New Framework for Instruction Outlined
ATLANTA--A "pedagogy of understanding'' would enable students to engage in a range of performances to develop and demonstrate their grasp of a topic, researchers from Harvard University said here last week.
Reporting at the midpoint of their five-year project to develop and test a new way of teaching based on emerging knowledge about student learning, the researchers outlined a framework for classroom instruction that they said could form a cornerstone of teacher education and practice.
The framework includes topics that encourage students to go beyond factual recall and that relate to their lives; goals that explicitly state what it is students are to understand; performances in which they demonstrate their understanding; and ongoing assessments that allow students and teachers to develop and apply criteria for judging their performances.
The goal is for students to show--through writing, speaking, or other forms of exhibition--that they can use evidence, examples, and analogies to explain a topic, not simply to recite a dictionary definition of the topic, according to David N. Perkins, the co-director of Project Zero at the Harvard University Graduate School of Education, who is directing the project along with two other Harvard professors, Howard Gardner and Vito Perrone.
"It may be that the dictionary is large,'' Mr. Perkins said here at the annual meeting of the American Educational Research Association. "But unless the person went beyond that [simple] explanation, we would think the person did not understand.''
Mr. Perkins noted that the principles of the new pedagogy are "not startling,'' and share many features with other ideas about revamping instruction. However, the ideas represent a marked contrast with current practice. Most schools continue to rely on the traditional mode of teachers' imparting facts to passive students, noted Martha Stone Wiske, a research associate at Harvard.
"The principles of the project are a challenge to put into practice,'' she said. "They violate fundamental norms of schools.''
'The Very Stuff'
The project to develop the pedagogy of understanding comes on the heels of what has been called a "revolution'' in knowledge about cognition. In contrast to the view of students as empty vessels into which facts and skills are poured, the new research emphasizes that children actively "construct'' their knowledge, based on what they already know.
According to Mr. Perkins, the Harvard project differs from other cognitive research in its emphasis on performance.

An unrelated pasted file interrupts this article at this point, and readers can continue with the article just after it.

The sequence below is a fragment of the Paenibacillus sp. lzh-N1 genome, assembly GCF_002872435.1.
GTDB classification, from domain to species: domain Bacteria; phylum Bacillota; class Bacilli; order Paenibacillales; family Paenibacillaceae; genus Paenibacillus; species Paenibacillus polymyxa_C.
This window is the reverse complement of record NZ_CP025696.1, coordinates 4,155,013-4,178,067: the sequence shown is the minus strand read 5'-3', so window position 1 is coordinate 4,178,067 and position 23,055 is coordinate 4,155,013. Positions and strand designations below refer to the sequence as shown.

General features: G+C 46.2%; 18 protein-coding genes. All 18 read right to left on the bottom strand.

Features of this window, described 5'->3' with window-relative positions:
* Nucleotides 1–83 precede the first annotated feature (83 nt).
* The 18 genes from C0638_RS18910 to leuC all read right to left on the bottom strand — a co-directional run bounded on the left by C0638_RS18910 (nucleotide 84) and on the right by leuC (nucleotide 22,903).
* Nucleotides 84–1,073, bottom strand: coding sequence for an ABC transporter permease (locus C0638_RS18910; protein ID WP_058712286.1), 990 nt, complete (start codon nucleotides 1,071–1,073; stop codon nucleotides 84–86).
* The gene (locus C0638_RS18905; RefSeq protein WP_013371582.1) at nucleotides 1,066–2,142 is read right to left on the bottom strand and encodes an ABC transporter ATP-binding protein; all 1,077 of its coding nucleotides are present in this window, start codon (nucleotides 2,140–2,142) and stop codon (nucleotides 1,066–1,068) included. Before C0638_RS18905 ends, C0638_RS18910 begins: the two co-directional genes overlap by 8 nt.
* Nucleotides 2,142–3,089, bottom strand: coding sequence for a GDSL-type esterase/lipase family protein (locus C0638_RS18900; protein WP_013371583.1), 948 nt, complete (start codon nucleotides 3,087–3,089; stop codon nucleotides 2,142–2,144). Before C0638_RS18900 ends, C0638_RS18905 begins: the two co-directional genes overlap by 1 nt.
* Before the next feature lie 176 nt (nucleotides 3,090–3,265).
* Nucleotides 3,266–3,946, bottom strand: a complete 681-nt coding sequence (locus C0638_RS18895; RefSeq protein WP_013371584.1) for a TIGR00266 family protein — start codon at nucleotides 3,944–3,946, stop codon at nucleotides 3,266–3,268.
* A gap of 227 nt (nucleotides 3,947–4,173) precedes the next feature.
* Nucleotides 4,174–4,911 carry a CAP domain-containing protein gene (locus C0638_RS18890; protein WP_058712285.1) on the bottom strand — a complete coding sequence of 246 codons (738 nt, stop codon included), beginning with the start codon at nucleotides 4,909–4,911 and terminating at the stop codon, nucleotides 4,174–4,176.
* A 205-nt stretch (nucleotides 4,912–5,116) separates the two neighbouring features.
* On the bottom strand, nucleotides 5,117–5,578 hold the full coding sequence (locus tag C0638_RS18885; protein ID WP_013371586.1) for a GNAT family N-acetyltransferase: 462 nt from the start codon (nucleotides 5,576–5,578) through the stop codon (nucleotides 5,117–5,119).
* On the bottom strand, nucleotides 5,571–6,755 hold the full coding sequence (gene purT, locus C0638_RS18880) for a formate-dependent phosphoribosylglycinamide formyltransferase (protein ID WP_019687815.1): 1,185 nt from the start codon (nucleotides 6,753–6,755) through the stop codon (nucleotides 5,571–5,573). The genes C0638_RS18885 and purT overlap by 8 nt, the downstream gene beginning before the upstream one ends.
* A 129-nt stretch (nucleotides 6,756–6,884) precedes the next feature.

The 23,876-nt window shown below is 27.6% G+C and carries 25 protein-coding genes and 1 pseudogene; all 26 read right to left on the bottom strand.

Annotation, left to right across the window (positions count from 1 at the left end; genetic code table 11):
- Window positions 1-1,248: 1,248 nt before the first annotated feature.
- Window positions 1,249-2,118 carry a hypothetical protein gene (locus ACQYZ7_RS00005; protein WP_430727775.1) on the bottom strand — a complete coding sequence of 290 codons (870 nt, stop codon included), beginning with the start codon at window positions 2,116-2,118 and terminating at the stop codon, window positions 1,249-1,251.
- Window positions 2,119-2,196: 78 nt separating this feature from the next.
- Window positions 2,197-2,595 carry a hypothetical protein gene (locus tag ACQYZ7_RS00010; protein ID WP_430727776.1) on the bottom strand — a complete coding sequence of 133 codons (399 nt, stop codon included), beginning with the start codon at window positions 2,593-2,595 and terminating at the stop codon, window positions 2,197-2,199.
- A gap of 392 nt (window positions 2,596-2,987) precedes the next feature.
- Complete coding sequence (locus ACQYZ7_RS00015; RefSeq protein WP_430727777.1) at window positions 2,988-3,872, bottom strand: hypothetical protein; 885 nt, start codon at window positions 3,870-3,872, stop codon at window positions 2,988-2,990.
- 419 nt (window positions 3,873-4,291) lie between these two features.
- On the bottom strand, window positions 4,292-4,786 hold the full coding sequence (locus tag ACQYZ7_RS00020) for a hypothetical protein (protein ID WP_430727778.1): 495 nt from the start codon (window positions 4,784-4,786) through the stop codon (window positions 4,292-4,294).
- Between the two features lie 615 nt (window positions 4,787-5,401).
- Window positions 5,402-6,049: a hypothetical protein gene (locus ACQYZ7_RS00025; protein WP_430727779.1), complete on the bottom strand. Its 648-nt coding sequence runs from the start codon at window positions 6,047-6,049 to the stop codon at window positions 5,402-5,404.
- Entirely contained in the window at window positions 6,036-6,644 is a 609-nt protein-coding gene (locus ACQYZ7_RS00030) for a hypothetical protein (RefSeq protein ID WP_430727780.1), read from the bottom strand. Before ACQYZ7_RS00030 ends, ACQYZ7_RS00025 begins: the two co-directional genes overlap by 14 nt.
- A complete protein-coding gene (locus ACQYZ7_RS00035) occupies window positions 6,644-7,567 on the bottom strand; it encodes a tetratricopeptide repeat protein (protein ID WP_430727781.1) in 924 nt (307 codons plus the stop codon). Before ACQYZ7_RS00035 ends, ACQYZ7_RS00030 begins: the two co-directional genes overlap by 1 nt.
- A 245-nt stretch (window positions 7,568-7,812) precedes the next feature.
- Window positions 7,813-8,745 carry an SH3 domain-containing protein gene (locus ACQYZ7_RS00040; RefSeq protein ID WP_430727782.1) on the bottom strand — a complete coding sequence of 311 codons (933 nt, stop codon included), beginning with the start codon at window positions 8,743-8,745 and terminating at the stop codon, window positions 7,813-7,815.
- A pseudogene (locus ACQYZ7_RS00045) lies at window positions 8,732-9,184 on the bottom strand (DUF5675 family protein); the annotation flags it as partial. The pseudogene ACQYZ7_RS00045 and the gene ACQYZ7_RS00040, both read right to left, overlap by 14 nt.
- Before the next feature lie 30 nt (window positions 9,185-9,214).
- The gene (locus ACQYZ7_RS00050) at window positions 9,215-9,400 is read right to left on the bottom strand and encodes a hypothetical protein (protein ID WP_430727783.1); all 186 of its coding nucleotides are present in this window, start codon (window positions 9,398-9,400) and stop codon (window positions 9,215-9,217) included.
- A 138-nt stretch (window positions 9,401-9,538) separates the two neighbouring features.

"The general notion still is that engagement in activities is the way you build understanding, but attaining performances is not understanding itself,'' he said. "When we learn to explain and justify our explanations, we develop the very stuff of understanding. It's not just a means to an end.''
A Lesson on Justice
In outlining the framework, the researchers emphasized that the topics teachers select for students to understand must be chosen with care.
In addition, they pointed out, the understanding goals should communicate to students that they are expected to use evidence and prior knowledge to support their opinions, and the performances should allow them to do that.
And, they said, the assessments should be embedded in the learning process, not simply at the end of the process, in order to provide informative feedback to students.
As an example of a lesson based on the framework, Mr. Perkins cited one developed by an English teacher who asked students to read a number of novels, including To Kill a Mockingbird, Mutiny on the Bounty, and Inherit the Wind, to explore the question: Who determines justice, and how?
The topic was central to the subject matter, Mr. Perkins noted, because it is a key theme in the major works. At the same time, it is an important theme in the lives of adolescents, he said.
For her goals, the teacher wanted the students to understand the balance between individual and social responsibility, and the question of whose definition of justice should prevail.
To demonstrate their understanding, the students were asked to write about times they were treated unjustly or treated others unjustly; to read the novels and keep journals asking questions about their reading; and to show by the use of charts how the idea of justice was played out in the novels.
The students and teacher then collaboratively developed criteria for
evaluating their work, and then applied the criteria to the work of
Vol. 12, Issue 30